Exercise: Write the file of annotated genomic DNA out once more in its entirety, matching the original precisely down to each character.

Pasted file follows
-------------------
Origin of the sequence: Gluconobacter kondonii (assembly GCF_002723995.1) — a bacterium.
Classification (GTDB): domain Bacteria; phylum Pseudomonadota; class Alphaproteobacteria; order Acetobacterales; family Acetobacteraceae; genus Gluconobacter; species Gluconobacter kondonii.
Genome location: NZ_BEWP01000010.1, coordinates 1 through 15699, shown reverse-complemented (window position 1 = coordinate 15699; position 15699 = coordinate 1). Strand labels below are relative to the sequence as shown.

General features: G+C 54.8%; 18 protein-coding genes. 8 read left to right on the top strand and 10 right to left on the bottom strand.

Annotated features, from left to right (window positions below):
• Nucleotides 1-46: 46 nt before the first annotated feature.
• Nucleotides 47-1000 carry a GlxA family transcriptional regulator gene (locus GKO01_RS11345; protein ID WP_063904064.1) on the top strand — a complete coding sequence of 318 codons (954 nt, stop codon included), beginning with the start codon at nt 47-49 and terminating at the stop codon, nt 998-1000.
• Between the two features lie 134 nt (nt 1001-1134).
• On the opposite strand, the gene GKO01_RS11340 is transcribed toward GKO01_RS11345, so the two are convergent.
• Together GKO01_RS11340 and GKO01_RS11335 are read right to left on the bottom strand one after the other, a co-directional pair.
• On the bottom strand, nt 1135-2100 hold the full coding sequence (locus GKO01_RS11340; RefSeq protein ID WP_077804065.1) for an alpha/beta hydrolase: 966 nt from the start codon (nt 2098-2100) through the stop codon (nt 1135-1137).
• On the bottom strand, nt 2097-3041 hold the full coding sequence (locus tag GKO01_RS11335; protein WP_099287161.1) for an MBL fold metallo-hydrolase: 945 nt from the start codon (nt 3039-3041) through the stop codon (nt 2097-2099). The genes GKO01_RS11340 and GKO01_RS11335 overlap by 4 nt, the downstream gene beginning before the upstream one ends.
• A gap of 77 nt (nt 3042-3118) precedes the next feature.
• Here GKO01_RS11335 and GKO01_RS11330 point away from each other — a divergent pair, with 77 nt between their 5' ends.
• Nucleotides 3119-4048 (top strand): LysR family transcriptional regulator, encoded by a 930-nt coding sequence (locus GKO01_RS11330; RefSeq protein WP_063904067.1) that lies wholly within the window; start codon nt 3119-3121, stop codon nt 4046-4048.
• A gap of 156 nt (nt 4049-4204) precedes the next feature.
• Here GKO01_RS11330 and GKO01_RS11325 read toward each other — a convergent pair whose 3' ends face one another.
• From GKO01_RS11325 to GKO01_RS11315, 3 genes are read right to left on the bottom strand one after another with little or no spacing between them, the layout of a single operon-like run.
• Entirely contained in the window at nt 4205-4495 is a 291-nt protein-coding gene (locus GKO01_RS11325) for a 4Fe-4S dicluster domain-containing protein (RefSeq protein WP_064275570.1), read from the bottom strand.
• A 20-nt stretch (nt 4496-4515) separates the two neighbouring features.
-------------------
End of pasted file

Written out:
Origin of the sequence: Gluconobacter kondonii (assembly GCF_002723995.1) — a bacterium.
Classification (GTDB): domain Bacteria; phylum Pseudomonadota; class Alphaproteobacteria; order Acetobacterales; family Acetobacteraceae; genus Gluconobacter; species Gluconobacter kondonii.
Genome location: NZ_BEWP01000010.1, coordinates 1 through 15699, shown reverse-complemented (window position 1 = coordinate 15699; position 15699 = coordinate 1). Strand labels below are relative to the sequence as shown.

General features: G+C 54.8%; 18 protein-coding genes. 8 read left to right on the top strand and 10 right to left on the bottom strand.

Annotated features, from left to right (window positions below):
• Nucleotides 1-46: 46 nt before the first annotated feature.
• Nucleotides 47-1000 carry a GlxA family transcriptional regulator gene (locus GKO01_RS11345; protein ID WP_063904064.1) on the top strand — a complete coding sequence of 318 codons (954 nt, stop codon included), beginning with the start codon at nt 47-49 and terminating at the stop codon, nt 998-1000.
• Between the two features lie 134 nt (nt 1001-1134).
• On the opposite strand, the gene GKO01_RS11340 is transcribed toward GKO01_RS11345, so the two are convergent.
• Together GKO01_RS11340 and GKO01_RS11335 are read right to left on the bottom strand one after the other, a co-directional pair.
• On the bottom strand, nt 1135-2100 hold the full coding sequence (locus GKO01_RS11340; RefSeq protein ID WP_077804065.1) for an alpha/beta hydrolase: 966 nt from the start codon (nt 2098-2100) through the stop codon (nt 1135-1137).
• On the bottom strand, nt 2097-3041 hold the full coding sequence (locus tag GKO01_RS11335; protein WP_099287161.1) for an MBL fold metallo-hydrolase: 945 nt from the start codon (nt 3039-3041) through the stop codon (nt 2097-2099). The genes GKO01_RS11340 and GKO01_RS11335 overlap by 4 nt, the downstream gene beginning before the upstream one ends.
• A gap of 77 nt (nt 3042-3118) precedes the next feature.
• Here GKO01_RS11335 and GKO01_RS11330 point away from each other — a divergent pair, with 77 nt between their 5' ends.
• Nucleotides 3119-4048 (top strand): LysR family transcriptional regulator, encoded by a 930-nt coding sequence (locus GKO01_RS11330; RefSeq protein WP_063904067.1) that lies wholly within the window; start codon nt 3119-3121, stop codon nt 4046-4048.
• A gap of 156 nt (nt 4049-4204) precedes the next feature.
• Here GKO01_RS11330 and GKO01_RS11325 read toward each other — a convergent pair whose 3' ends face one another.
• From GKO01_RS11325 to GKO01_RS11315, 3 genes are read right to left on the bottom strand one after another with little or no spacing between them, the layout of a single operon-like run.
• Entirely contained in the window at nt 4205-4495 is a 291-nt protein-coding gene (locus GKO01_RS11325) for a 4Fe-4S dicluster domain-containing protein (RefSeq protein WP_064275570.1), read from the bottom strand.
• A 20-nt stretch (nt 4496-4515) separates the two neighbouring features.